Programmers write code and code review is often required by managers to be done prior to code submission. I tend to dislike the process since there's a tendency for reviewers to place an emphasis on certain trivial problems and little attention is made to important qualities.
Here's my list of what a code reviewer should look for, from most important to least important:
- Validation by additional or changed unit tests.
- Duplication of functionality available elsewhere. Ironically, a lot of programmers like to rewrite things, even though it's obviously more work for them.
- Sections of code or idioms repeated.
- Clarity in what the new functionality does.
- All code is clearly required. Programmers love to make things that "might be useful someday" and usually it's never used. In Java, I often see people implementing "equals/hashCode", serialization, etc. for classes that never use these methods.
- Signs of junior programming practice: "Utility" classes, "Constant" classes, multiple layers (see 5), singletons, and other "Design Patterns Book" nonsense, etc. Note that utility classes aren't really bad per se, it's just that they are often written instead of supplying the appropriate functionality to an existing class or writing a new class.
- Untyped or too many parameters. Often the same sequence of parameters appear in multiple places, see 3.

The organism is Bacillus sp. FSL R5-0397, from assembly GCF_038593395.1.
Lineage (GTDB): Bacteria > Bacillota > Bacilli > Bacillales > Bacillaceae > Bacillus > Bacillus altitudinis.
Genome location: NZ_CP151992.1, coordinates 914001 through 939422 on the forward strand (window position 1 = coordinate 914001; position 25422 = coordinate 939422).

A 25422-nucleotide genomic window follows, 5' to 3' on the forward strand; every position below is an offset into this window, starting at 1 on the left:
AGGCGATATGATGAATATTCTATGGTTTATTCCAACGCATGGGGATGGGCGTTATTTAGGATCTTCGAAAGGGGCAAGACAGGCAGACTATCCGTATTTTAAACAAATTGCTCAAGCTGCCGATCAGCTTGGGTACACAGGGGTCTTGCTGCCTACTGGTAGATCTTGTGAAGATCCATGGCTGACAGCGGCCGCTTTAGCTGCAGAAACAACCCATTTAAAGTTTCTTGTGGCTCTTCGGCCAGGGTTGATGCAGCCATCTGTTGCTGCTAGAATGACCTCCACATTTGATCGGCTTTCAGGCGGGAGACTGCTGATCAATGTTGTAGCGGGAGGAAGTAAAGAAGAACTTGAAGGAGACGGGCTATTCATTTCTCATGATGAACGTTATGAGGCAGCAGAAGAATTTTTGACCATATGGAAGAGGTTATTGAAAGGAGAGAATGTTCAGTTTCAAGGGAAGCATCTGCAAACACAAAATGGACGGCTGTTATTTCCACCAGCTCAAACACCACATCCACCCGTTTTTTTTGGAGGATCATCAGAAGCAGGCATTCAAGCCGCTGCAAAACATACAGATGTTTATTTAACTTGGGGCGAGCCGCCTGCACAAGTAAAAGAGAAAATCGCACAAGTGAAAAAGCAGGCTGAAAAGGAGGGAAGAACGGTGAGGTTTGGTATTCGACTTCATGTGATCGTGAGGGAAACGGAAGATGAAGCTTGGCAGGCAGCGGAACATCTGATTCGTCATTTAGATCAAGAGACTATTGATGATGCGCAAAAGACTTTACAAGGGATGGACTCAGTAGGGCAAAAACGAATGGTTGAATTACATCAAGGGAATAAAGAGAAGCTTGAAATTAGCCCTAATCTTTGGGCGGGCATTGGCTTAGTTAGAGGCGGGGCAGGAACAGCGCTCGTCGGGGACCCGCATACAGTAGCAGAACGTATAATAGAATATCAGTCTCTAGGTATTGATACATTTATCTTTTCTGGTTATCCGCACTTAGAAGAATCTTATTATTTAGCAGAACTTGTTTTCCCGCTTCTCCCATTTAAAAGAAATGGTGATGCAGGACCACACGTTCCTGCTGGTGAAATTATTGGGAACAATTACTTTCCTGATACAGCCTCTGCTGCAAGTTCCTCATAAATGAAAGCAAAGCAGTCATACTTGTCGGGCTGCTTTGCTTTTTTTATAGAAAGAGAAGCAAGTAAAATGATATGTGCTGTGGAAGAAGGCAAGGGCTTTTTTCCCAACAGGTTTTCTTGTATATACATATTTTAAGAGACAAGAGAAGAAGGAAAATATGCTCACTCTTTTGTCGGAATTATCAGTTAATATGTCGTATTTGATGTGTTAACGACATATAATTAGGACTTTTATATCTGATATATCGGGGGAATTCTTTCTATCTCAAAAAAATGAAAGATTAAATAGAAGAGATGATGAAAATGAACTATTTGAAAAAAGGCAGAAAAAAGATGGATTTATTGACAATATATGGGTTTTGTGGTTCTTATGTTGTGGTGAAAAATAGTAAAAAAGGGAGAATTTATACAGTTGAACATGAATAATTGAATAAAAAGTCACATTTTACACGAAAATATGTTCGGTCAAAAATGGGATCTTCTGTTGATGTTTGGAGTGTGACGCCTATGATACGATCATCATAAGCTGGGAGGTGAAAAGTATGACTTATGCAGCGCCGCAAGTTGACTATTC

- Premature optimization. See: 2. Actually this doesn't really matter as much, assuming this optimization is well tested.
- Class names that repeat the current namespace. Names that are too long. See 3.
The above common problems are pretty easy to spot. The longer you spend on code reviews and generating comments the more it seems you're being overly critical, so always comment on the most important areas only.
Here are things that aren't as important and almost worth ignoring:
- Code (in)correctness. It's fairly impossible to find bugs just by reading code and unit testing is hopefully going to prove the code is correct. If you do spot some problem, mention it, I just don't see why you should try to "run" the program in your brain, that's what automated testing is for.
- Missing boiler-plate information, such as legal or copyright notices. This can be corrected using a tool, if needed. We eventually stopped adding boiler-plate to code at m-Qube since our code wasn't shared.
- Lack of code comments. The problem with most comments is they take up space, are often wordy, and don't explain anything new. Comments grow more and more inconsistent over time, so it's almost better to leave them out until the end of a project.
- Improper formatting. Batch tools exist to fix formatting, so there's no need to address formatting concerns in the middle of a project. But since converting line endings causes trouble for code merging, if you see line endings change mention it.
- Lack of parameter checking. It's a good idea to check parameters when constructing objects, but especially in Java it's not so important for every function.
- Not following naming conventions. Some reason people I work with insist "enum' type names should end in "Type", but everything is a "Type" already so I don't see how it clarifies things. I also worked with people who wanted Java interfaces prefixed with "I", which is not done in the standard Java library. If 90% of programmers don't follow your naming strategy, then maybe it's not necessary.